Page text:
Become a proactive initiator of racial justice. Jemar Tisby presents a simple framework for confronting racism--the A.R.C. Of Racial Justice--increase your awareness, develop authentic relationships, and make a commitment. Full of practical tools and suggestions, actionable items, and real-world examples of change, this study is for anyone who believes it is time to stop compromising with racism and courageously confront it.
The ARC of Racial Justice includes increasing your awareness by studying history and grasping what God says about the dignity of the human person; developing authentic relationships with people who are different from you; and making a commitment to dismantle racist attitudes, starting with your heart and moving to the structures of our nation and our world.
Scripture tells us that we do not simply have the image of God; we are the image of God, thoroughly and holistically, as human beings. This means all people equally bear the likeness of God, which makes racism a problematic issue that must be treated as the evil offense against God and human beings that it is.
Racial identity development refers to the process of defining for oneself the personal significance and social meaning of belonging to a particular racial group. Racially mature people will assert not only that their race is a factor in how they experience the world but also that identity is more than skin deep.
A historical context is necessary for identifying and fighting racism in the present day. As we explore the causes and consequences of racism, history provides the vital context of the past to pursue solutions in the present that are rooted in a firm understanding of racial justice.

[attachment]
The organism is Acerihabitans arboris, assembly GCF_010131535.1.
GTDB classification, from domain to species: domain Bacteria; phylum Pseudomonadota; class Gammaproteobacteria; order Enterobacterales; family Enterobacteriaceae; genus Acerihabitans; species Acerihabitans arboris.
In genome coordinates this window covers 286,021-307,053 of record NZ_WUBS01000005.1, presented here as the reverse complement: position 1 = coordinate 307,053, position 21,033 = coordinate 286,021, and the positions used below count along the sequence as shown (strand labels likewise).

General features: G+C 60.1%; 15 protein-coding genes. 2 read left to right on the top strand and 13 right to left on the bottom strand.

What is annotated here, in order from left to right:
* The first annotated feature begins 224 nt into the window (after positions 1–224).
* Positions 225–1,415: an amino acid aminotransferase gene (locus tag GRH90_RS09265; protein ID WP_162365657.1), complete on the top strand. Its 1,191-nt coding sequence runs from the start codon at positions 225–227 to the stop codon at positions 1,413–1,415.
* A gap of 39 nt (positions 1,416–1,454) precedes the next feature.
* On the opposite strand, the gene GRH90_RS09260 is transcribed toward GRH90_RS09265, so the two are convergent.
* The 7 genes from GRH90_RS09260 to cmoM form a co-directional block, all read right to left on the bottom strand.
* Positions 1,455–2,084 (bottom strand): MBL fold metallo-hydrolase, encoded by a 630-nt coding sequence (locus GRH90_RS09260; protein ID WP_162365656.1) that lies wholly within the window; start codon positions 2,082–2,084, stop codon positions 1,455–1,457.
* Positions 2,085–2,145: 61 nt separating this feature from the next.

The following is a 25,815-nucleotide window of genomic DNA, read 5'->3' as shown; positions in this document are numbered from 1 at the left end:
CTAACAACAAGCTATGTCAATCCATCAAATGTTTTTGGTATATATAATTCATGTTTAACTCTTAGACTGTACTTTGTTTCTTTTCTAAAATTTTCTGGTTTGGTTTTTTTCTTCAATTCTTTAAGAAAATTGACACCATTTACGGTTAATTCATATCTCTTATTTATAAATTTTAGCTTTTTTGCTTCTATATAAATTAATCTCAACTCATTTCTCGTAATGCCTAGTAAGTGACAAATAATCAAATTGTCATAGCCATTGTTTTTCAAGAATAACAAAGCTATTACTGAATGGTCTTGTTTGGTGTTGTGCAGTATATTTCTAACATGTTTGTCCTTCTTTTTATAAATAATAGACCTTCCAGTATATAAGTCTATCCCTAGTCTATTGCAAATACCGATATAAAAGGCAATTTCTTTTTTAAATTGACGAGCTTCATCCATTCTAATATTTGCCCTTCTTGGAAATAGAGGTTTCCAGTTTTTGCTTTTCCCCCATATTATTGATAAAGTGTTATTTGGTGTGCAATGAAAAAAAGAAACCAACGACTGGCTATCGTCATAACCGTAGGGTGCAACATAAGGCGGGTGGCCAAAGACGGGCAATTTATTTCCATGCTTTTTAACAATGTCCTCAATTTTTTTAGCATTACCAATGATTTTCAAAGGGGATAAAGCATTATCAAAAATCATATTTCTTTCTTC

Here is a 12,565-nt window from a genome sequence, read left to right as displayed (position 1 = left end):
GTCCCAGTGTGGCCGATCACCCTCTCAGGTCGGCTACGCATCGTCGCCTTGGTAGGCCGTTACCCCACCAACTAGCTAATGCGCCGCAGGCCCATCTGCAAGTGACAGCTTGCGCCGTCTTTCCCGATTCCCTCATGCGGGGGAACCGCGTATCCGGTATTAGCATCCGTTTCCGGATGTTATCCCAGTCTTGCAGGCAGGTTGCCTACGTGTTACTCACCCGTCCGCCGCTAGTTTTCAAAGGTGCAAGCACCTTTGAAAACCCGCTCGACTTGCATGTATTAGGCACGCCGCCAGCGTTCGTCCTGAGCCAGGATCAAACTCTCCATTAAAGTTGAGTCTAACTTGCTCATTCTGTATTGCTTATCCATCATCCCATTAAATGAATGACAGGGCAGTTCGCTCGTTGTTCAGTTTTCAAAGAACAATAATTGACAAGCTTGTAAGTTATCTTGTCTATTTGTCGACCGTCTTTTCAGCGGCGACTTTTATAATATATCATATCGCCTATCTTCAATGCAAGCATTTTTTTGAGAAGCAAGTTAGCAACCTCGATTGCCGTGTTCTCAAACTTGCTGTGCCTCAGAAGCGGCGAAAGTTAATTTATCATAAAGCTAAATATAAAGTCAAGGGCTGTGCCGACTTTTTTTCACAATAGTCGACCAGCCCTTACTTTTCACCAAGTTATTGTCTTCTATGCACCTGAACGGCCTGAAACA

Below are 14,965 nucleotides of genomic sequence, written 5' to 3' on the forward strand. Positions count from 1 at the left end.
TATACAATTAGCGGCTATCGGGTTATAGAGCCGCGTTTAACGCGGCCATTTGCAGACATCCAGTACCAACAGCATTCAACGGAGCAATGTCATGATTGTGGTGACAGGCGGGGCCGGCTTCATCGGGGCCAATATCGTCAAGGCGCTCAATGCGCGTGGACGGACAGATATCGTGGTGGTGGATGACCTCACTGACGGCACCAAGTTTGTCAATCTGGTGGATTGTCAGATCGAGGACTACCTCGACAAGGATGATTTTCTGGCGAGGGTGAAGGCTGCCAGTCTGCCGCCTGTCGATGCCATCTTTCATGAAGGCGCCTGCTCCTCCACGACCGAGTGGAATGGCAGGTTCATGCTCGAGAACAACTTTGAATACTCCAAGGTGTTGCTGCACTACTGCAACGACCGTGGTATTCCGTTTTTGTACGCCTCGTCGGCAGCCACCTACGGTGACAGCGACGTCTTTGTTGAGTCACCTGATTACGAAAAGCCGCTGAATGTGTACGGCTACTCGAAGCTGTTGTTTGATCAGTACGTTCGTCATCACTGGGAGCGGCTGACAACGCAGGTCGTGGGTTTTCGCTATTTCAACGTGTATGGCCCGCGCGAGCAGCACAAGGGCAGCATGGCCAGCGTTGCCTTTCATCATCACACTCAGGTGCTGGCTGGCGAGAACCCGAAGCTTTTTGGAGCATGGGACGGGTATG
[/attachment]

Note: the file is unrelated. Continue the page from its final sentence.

Understanding the problems of racial ruptures at a spiritual level can aid attempts to bring healing through reconciliation. And this understanding comes from the demonstrated truth that all reconciliation is relational: the Son of God becoming human in Jesus Christ.
We build better relationships when we offer friendship to people who are different from us, and when we do so in a way that honors their story and identity as well as engages us in the potentially uncomfortable work of listening to and learning from one another.
The journey of racial justice takes hard work. And it takes a collaboration of diversity, equity, and inclusion. On the other side of these efforts is an organization that truly welcomes people from all racial and ethnic backgrounds, makes everyone feel like they have a voice in how business is conducted, and has an opportunity for success.
Without love there can be no justice. Jesus encapsulated the core of Christianity as love for God and love for neighbor. This love animates the call for racial justice. Love is the energizing force of justice that insists on fairness and equity for all. Love is the motivating factor that demolishes any paternalistic attitudes and builds a posture of humble service.
For far too long, the discussion about race has focused on the intentions and feelings of individuals, and this has allowed people to sidestep the necessity of addressing systemic racism. Confronting the interlocking patterning of practices and policies that create and maintain racial inequalities is what love looks like in public.
We have to reposition ourselves spiritually, emotionally, culturally, intellectually, and politically to address the myriad ways that racism manifests in the present day. Orienting your life in this way is about helping to make society more equitable and just for the generations that follow.
Fighting racism is not just about how it changes the world; it’s also about how it changes you. May this journey of courageous Christianity and this journey toward the full ARC of Racial Justice bring you to a deeper sense of three important realities: God’s presence, the community of co-laborers, and your own identity.